Biochemistry of trans fats

Although synthetically created trans fatty acids have been a significant part of the human diet for just over 100 years, the biochemistry of trans fatty acids is poorly understood. Little is known about how trans fatty acids are incorporated into the developing fetal brain tissue, cell membranes, and arterial plaque. Some clinical studies suggest a possible association of trans fatty acids with obesity, metabolic syndrome and diabetes. It is unclear whether the naturally present trans fatty acids in beef, mutton and dairy products (created through fermentation processes in the stomach of ruminant animals) pose the same risks.

Human metabolism requires some essential fatty acids which are destroyed by the hydrogenation process. This may be a particular concern with omega-3 fatty acids, which are thought to be in short supply in the typical Western diet.

It should be noted that the destruction of some of the essential fatty acids is one of the intended goals of hydrogenation, since reducing the proportion of unsaturated fatty acids which are at risk of oxidation creates shortening that is less likely to turn rancid. For example, a typical candy bar might have a shelf life of 30 days without use of hydrogenated oils, while the same product with hydrogenated oils can last up to 18 months.

Trans fat behaves like saturated fat by raising the level of low-density lipoprotein in the blood (LDL or "bad cholesterol") which increases the risk of coronary heart disease (CHD). It has the additional effect of decreasing levels of HDL, the "good" lipoprotein which helps remove cholesterol from arteries.

The majority of clinical research reports have suggested that trans fats may be worse for the body than saturated fats; in fact, the 2002 summary statement by the Institute of Medicine on trans fatty acids concluded that there was no safe level of trans fatty acids in the human diet.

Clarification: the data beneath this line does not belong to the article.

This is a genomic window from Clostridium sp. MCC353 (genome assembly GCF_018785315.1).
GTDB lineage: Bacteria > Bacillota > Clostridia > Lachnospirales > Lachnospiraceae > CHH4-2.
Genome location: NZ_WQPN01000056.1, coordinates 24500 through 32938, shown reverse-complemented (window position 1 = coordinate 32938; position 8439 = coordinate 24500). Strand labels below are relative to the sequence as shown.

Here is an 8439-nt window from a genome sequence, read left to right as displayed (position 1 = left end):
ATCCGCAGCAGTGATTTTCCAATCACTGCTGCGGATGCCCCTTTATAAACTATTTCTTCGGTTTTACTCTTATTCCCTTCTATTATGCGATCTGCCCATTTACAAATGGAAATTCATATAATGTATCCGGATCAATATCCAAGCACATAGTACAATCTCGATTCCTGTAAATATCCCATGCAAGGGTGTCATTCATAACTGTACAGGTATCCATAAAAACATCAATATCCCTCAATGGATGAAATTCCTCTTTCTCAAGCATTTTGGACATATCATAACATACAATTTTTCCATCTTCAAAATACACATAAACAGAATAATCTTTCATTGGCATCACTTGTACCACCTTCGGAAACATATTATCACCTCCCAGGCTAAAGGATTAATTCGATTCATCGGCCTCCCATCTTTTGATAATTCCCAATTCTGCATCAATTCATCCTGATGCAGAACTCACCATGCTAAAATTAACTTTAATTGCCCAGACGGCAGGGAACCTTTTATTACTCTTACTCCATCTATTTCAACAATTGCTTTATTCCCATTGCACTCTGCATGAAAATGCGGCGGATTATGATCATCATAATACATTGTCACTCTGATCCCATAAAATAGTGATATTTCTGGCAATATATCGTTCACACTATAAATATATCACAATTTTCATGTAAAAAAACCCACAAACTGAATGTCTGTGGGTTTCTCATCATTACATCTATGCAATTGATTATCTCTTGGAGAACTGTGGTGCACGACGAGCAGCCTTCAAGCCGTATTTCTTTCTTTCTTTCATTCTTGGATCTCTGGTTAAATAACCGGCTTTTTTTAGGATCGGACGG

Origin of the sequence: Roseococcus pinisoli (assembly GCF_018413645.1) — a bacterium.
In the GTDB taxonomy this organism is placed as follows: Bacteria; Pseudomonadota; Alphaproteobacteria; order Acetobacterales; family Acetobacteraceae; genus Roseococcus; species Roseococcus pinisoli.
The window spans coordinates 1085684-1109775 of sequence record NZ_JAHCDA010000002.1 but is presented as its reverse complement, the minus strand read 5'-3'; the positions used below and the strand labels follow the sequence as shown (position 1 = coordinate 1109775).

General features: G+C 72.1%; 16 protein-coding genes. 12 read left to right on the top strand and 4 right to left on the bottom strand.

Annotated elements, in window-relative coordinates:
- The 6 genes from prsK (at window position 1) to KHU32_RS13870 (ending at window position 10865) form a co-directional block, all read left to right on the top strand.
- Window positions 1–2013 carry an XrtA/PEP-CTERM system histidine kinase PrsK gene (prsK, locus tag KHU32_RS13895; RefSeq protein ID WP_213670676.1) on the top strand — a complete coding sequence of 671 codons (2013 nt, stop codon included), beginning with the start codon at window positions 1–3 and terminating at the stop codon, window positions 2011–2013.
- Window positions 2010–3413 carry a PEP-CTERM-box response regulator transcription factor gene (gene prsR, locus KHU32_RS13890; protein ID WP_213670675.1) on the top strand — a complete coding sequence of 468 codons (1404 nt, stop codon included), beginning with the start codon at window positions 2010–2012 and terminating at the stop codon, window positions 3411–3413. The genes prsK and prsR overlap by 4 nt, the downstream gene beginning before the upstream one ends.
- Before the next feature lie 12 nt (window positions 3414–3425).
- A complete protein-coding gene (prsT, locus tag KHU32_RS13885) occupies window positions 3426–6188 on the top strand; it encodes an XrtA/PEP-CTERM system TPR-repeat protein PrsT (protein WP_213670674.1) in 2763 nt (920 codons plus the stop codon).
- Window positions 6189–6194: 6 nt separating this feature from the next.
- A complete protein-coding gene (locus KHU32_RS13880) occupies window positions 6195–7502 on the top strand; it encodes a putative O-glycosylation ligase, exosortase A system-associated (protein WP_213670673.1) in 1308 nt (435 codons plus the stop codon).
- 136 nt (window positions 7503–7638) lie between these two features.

Labelling of trans fats

Consumers in the United States can find out if a food contains trans fat by looking at the ingredient list on the food label. If the ingredient list includes the words "shortening," "partially hydrogenated vegetable oil," or "hydrogenated vegetable oil," the food contains trans fat. Because ingredients are listed in descending order of predominance, smaller amounts are present when the ingredient is close to the end of the list.

Because of public awareness of the health risks of saturated fat, food companies marketed trans fat as a healthy monounsaturated fat. Whereas actual monounsaturated oils are now thought to be healthier, trans fats (which take on many of the properties of saturated fats) are much worse.

On July 9, 2003, the United States Food and Drug Administration issued a regulation requiring manufacturers to list trans fatty acids, or trans fat, on the Nutrition Facts panel of foods and some dietary supplements. This will appear below the listing of saturated fat content, which is already required to be listed.